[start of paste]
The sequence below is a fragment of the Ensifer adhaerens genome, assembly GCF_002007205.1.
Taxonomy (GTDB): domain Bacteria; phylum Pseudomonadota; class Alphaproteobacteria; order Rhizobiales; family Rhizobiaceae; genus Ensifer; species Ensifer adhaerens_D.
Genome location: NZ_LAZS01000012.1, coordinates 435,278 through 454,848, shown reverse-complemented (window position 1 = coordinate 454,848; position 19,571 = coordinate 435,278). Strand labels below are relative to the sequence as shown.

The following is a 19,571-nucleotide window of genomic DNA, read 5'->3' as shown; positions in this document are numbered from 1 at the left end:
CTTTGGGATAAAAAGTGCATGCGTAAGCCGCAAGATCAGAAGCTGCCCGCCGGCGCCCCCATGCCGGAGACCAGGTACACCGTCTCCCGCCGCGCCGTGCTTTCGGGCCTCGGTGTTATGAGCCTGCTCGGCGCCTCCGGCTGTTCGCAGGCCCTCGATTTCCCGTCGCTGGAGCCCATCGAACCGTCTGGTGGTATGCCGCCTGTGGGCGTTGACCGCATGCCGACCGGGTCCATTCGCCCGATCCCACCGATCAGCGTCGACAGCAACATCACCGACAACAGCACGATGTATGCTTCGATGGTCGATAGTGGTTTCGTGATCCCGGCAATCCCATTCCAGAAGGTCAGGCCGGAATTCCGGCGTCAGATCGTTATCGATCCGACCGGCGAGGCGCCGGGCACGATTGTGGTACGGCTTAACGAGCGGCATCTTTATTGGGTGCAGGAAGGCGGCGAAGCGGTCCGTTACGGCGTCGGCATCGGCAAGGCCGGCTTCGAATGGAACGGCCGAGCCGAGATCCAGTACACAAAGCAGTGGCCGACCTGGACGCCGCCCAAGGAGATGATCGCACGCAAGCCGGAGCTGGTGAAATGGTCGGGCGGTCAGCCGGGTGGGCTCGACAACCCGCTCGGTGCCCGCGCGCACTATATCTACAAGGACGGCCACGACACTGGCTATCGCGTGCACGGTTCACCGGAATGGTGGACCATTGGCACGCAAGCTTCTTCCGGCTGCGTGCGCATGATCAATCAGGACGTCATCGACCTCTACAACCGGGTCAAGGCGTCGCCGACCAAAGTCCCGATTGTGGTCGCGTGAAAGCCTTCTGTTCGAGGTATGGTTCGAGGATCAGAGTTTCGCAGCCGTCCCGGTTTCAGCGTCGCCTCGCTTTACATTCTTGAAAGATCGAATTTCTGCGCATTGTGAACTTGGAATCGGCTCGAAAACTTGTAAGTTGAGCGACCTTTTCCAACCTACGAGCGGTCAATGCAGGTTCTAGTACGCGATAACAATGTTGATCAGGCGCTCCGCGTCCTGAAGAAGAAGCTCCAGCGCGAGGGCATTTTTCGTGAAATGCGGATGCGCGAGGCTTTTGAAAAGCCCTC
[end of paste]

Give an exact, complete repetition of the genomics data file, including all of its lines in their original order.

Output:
The sequence below is a fragment of the Ensifer adhaerens genome, assembly GCF_002007205.1.
Taxonomy (GTDB): domain Bacteria; phylum Pseudomonadota; class Alphaproteobacteria; order Rhizobiales; family Rhizobiaceae; genus Ensifer; species Ensifer adhaerens_D.
Genome location: NZ_LAZS01000012.1, coordinates 435,278 through 454,848, shown reverse-complemented (window position 1 = coordinate 454,848; position 19,571 = coordinate 435,278). Strand labels below are relative to the sequence as shown.

The following is a 19,571-nucleotide window of genomic DNA, read 5'->3' as shown; positions in this document are numbered from 1 at the left end:
CTTTGGGATAAAAAGTGCATGCGTAAGCCGCAAGATCAGAAGCTGCCCGCCGGCGCCCCCATGCCGGAGACCAGGTACACCGTCTCCCGCCGCGCCGTGCTTTCGGGCCTCGGTGTTATGAGCCTGCTCGGCGCCTCCGGCTGTTCGCAGGCCCTCGATTTCCCGTCGCTGGAGCCCATCGAACCGTCTGGTGGTATGCCGCCTGTGGGCGTTGACCGCATGCCGACCGGGTCCATTCGCCCGATCCCACCGATCAGCGTCGACAGCAACATCACCGACAACAGCACGATGTATGCTTCGATGGTCGATAGTGGTTTCGTGATCCCGGCAATCCCATTCCAGAAGGTCAGGCCGGAATTCCGGCGTCAGATCGTTATCGATCCGACCGGCGAGGCGCCGGGCACGATTGTGGTACGGCTTAACGAGCGGCATCTTTATTGGGTGCAGGAAGGCGGCGAAGCGGTCCGTTACGGCGTCGGCATCGGCAAGGCCGGCTTCGAATGGAACGGCCGAGCCGAGATCCAGTACACAAAGCAGTGGCCGACCTGGACGCCGCCCAAGGAGATGATCGCACGCAAGCCGGAGCTGGTGAAATGGTCGGGCGGTCAGCCGGGTGGGCTCGACAACCCGCTCGGTGCCCGCGCGCACTATATCTACAAGGACGGCCACGACACTGGCTATCGCGTGCACGGTTCACCGGAATGGTGGACCATTGGCACGCAAGCTTCTTCCGGCTGCGTGCGCATGATCAATCAGGACGTCATCGACCTCTACAACCGGGTCAAGGCGTCGCCGACCAAAGTCCCGATTGTGGTCGCGTGAAAGCCTTCTGTTCGAGGTATGGTTCGAGGATCAGAGTTTCGCAGCCGTCCCGGTTTCAGCGTCGCCTCGCTTTACATTCTTGAAAGATCGAATTTCTGCGCATTGTGAACTTGGAATCGGCTCGAAAACTTGTAAGTTGAGCGACCTTTTCCAACCTACGAGCGGTCAATGCAGGTTCTAGTACGCGATAACAATGTTGATCAGGCGCTCCGCGTCCTGAAGAAGAAGCTCCAGCGCGAGGGCATTTTTCGTGAAATGCGGATGCGCGAGGCTTTTGAAAAGCCCTC